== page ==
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seven months of 2003 that it seemed appropriate to offer a report on our activities at mid-year. Most recent news (and saddest) first: we did NOT win a major grant that BfR/Ecology Action, the Taiga Rangers in Komsomolsk-on-Amur, and NGO VIOLA in Bryansk had applied for to work in the Russian Far East (more below on that topic). But, we remain committed to working there and will attempt to find other ways to fund the GROW BIOINTENSIVE and organic produce marketing workshops, support centers, Web site, newsletter, consultation service, and promotion of organics that had been planned in our proposal. BfR's year got off to an exciting start in January with the visit of Irina Kim and Dr. Ludmila Zhirina, planned to enable both to participate in the annual Eco-Farm Conference (http://www.ecofarm.org) at Asilomar Conference Center, near Monterey. Our dear friend Kate Stafford, one of Alan Chadwick's original apprentices and currently a nature photographer and teacher of BI gardening, arranged for our presentation of the two-hour workshop "Healing the Earth: Food Security Projects in Uzbekistan and Russia." Fortunately, Ludmila's PowerPoint presentation had already been prepared in English (with Igor Prokofiev's help), so she was able to help Irina type her own report in Russian. Somehow we managed to translate Irina's report in time for the conference and also recruit Darina Drapkin to read it for Irina, between interpreting Irina's self-intro and the Q&A period. I offered BfR history, a short slide show, and introductions, as well as a longer slide show, in our room that evening. The workshop was well received by an audience of about 50, and we felt it justified Kate's confidence in us. Irina's paper "Biointensive in Uzbekistan" and Ludmila's presentation "Development of Biointensive Sustainable Mini-farming in the Bryansk Region of Russia" are available as attachments by request, as is also Ludmila's write-up of the conference as a whole. Not only did we learn much about the organic movement, we also made good contacts and enjoyed three days of camaraderie with many of the 1400 organic farmers, activists, and supporters who attended this year's event. During their stay, the Live Oak ("Green") Grange in Santa Cruz (http://www.greengrange.org) hosted a fundraiser for Irina's and Ludmila's training work back in their home countries. Russian and Korean-Uzbek salads and local vegan food was offered, and we made brief presentations on our work, meeting members of the Santa Cruz agroecological community. Along with excellent networking, the fundraiser netted $350, which Ludmila and Irina took back home with them, along with other contributions totaling $1000. We are grateful to Grangemaster Ken Dickerson, Kate Stafford, Jered Lawson of the Santa Cruz branch of California Certified Organic Farmers (http://www.ccof.org), and a good article in the Santa Cruz Sentinel by Travis Sems for the publicity for and organization of the event. We made a presentation at the Foundation for Global Community in Palo Alto hosted by Valley of Heart's Delight Director Susan Stansbury (http://www.globalcommunity.org/cgactiv/ cgcec/cgvhd/), and traveled to UC Davis to visit the Children's Organic Garden and Student Farm (http://childrensgarden.ucdavis.edu/) and for Irina to give a lunchtime seminar on her research work on using fruit and nut trees to restore stability to degraded mountain slopes to the Land, Air and Water Resources Department, coordinated by Mary Carpenter Dalsin. We paid a visit to the UC Santa Cruz Agroecology Project (for your virtual tour see http://www.ucsc.edu/about/vtour/farm.html) hosted by Kate Stafford, Albie Miles, and Ingrid Mednis. And John and Cynthia Jeavons and Carol Cox hosted lunch and a tour at the Ecology Action Mini-farm in Willits. Rounding out Irina's and Ludmila's nearly month-long visits, we enjoyed several social events and tours hosted and organized by Ninel Kuschchenko, Evgeny Solodov, Candice Yu Simon, and others.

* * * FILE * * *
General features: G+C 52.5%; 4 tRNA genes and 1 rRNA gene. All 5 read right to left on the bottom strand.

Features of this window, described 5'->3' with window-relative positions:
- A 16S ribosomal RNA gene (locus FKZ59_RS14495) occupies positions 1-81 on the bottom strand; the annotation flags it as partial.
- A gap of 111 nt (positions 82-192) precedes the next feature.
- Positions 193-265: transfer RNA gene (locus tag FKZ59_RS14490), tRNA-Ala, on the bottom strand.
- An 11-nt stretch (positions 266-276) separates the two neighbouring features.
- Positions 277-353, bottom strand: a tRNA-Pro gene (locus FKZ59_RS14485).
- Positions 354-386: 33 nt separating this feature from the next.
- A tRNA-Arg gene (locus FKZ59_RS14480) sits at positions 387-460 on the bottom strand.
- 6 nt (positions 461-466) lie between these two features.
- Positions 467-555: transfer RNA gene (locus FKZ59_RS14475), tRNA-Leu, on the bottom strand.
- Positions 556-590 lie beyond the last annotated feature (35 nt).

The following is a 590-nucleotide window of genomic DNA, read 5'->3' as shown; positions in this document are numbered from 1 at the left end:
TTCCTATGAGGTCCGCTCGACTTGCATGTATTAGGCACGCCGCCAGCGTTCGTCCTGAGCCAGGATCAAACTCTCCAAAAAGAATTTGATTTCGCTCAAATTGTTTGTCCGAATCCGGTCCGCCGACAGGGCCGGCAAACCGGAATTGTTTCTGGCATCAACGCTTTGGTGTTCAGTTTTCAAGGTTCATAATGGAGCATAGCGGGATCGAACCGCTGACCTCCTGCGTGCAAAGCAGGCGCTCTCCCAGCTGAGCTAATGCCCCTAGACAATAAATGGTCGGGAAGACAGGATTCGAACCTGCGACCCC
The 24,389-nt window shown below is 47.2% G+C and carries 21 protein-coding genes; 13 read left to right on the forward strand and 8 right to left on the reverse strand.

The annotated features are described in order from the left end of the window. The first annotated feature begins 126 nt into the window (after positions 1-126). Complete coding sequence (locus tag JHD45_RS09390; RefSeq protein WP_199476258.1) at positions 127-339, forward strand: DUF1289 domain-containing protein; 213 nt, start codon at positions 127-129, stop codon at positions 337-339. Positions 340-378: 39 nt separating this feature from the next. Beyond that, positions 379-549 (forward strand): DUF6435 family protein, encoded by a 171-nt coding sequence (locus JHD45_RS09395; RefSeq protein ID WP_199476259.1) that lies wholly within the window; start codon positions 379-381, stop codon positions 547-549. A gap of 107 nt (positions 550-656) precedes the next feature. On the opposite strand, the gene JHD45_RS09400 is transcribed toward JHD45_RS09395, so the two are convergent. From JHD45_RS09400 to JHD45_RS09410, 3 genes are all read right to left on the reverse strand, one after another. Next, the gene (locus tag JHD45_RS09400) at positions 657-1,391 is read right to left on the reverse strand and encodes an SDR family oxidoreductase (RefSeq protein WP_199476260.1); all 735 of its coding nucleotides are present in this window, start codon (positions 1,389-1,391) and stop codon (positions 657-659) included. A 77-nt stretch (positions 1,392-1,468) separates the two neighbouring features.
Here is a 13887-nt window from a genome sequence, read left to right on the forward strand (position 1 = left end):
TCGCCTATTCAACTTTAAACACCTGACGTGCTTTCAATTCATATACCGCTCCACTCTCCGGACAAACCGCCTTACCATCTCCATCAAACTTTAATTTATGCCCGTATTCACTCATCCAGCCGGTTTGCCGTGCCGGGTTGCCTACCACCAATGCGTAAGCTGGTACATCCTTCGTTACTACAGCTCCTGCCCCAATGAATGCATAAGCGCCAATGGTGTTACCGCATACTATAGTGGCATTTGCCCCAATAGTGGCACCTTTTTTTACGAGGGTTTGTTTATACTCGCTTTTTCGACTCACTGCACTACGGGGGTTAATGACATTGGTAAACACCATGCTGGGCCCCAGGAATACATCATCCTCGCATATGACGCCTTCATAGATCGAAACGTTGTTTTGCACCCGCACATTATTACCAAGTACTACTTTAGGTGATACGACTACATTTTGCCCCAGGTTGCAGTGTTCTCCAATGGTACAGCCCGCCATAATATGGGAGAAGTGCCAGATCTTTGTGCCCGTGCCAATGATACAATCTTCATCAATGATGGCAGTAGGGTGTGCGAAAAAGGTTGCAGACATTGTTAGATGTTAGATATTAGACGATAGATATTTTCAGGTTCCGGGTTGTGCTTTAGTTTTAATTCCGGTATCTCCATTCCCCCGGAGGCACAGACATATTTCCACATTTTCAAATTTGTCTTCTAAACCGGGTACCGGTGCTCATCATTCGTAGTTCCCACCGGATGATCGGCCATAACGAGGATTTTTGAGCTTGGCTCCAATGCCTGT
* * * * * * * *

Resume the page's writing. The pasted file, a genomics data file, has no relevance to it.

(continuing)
March brought a two-week visit by Igor Prokofiev, Executive Director of the NGO VIOLA in Bryansk, Russia, the organization of which Ludmila Zhirina is president. The purpose of Igor's visit was two-fold: participation in the Ecology Action 3-Day Workshop in Willits (leading to basic-level GROW BIOINTENSIVE teacher certification) and initiation of our efforts to co-author the grant proposal for cooperative work in the Russian Far East (RFE), due in early May. Igor was also treated to tours of San Francisco and the UCSC Agroecology Program, and spoke to a group that gathered here in BfR's living room. Igor found the 3-Day Workshop to be extremely worthwhile, despite his having studied Ecology Action's books extensively, having taught BI seminars for years, and even having authored BI curriculum materials for Russian schools. The grant proposal work also went well. Experienced in promoting BI as well as in grantwriting in general, Igor was able to conceive a year's program of activities that could give dacha gardeners and other mini-farmers in four areas of the Russian Far East a wonderful start in using the method, and also aid those interested in getting income out of small areas in marketing their organic produce. The grantmaking organization is the Foundation for Russian American Economic Cooperation (FRAEC), based in Seattle and Yuzhno-Sakhalinsk (Sakhalin Island, RFE), and funded by the US Agency for International Development. Among its goals are the improvement of mutual ties and of prospects for economic cooperation between the Russian Far East and the US West Coast. To begin with, we would plan a late fall 2003 workshop tour, during which Steve Moore and Igor Prokofiev would present workshops on GB and passive solar greenhouse design in two RFE locations, and an early spring 2004 workshop tour, with Michael Olson presenting small-scale agribusiness workshops in two more RFE locations. (Readers will rmember Steve from last summer's Culture/Eco/Ag tour -- see our site and also Ecology Action's article on his greenhouse http://www.growbiointensive.org/newsletter/passive-solar.html . For an introduction to Michael, do visit his site http://www.metrofarm.com and listen to one or more of his "Food Chain" radio shows on Real Player!) Next, we would organize a Web site and quarterly print newsletter to disseminate information on GB small-scale mini-farming marketing. Following the workshops, GB demonstration gardens and GB and small-scale agribusiness support centers would be established in each of four locations, and consultation services would be offered by Ecology Action and the NGO VIOLA. Finally, to encourage interest in an organic market for the RFE, funding would be sought for a conference for the year 2004-05, and organic certification systems researched. Our main partner in the RFE would be Taiga Rangers, a young, energetic NGO that conducts environmental education projects and the monitoring of illegal logging of the forests in the Khabarovsk krai. (If you read Russian, visit http://www.taiga.khv.ru -- there are also pictures!) Other organizations hosting workshops and participating in all activities would be the Agroecology Laboratory of the Yakutsk Academy of Sciences; Murav'evsky Park, a bird refuge near the Chinese border in the Amur oblast' (the Russian base for the International Crane Foundation) that has established an organic farm; and Kedrovyi Posad, a partnership planning an ecovillage near Yuzhno-Sakhalinsk on Sakhalin Island. Due to email server problems we had some difficulty communicating with all the RFE partners during the grantwriting period, but Ludmila Churikova of Taiga Rangers, Igor Prokofiev of NGO VIOLA, and I kept in touch, including during Igor's trips to Paris, Kiev, and Brussels on forest and GMO issues. We also received excellent advice from Peter Heffron, John Jeavons, Ludmila Vodopyanov, and others. Our proposal was submitted on time in early May, although one section was incomplete. FRAEC staff informed us that if the review committee found the proposal's concept interesting, additional material would be requested, so we worked steadily during late spring and early summer to fill in the gaps. Our proposal was deemed "technically and programmatically eligible and in late July, we received a request for the revised sections and some pointed questions. We submitted these in due course.